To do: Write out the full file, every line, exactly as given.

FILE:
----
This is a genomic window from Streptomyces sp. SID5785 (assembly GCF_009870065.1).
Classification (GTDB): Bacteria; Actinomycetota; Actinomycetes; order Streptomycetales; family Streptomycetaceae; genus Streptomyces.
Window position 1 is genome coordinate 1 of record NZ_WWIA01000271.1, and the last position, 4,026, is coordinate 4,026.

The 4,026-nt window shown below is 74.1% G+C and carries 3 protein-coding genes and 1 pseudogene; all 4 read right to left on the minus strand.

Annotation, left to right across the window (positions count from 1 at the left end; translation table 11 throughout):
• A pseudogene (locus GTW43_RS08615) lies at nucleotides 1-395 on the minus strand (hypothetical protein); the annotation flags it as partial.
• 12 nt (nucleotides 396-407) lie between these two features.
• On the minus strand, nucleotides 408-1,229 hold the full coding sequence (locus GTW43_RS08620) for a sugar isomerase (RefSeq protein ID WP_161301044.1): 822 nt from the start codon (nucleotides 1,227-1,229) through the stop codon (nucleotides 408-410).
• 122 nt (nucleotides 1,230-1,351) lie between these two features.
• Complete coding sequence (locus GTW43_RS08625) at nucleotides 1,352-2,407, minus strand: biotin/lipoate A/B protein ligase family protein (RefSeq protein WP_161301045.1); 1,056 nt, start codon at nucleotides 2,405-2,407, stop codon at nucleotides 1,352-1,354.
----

This is a genomic window from Streptomyces sp. SID5785 (assembly GCF_009870065.1).
Classification (GTDB): Bacteria; Actinomycetota; Actinomycetes; order Streptomycetales; family Streptomycetaceae; genus Streptomyces.
Window position 1 is genome coordinate 1 of record NZ_WWIA01000271.1, and the last position, 4,026, is coordinate 4,026.

The 4,026-nt window shown below is 74.1% G+C and carries 3 protein-coding genes and 1 pseudogene; all 4 read right to left on the minus strand.

Annotation, left to right across the window (positions count from 1 at the left end; translation table 11 throughout):
• A pseudogene (locus GTW43_RS08615) lies at nucleotides 1-395 on the minus strand (hypothetical protein); the annotation flags it as partial.
• 12 nt (nucleotides 396-407) lie between these two features.
• On the minus strand, nucleotides 408-1,229 hold the full coding sequence (locus GTW43_RS08620) for a sugar isomerase (RefSeq protein ID WP_161301044.1): 822 nt from the start codon (nucleotides 1,227-1,229) through the stop codon (nucleotides 408-410).
• 122 nt (nucleotides 1,230-1,351) lie between these two features.
• Complete coding sequence (locus GTW43_RS08625) at nucleotides 1,352-2,407, minus strand: biotin/lipoate A/B protein ligase family protein (RefSeq protein WP_161301045.1); 1,056 nt, start codon at nucleotides 2,405-2,407, stop codon at nucleotides 1,352-1,354.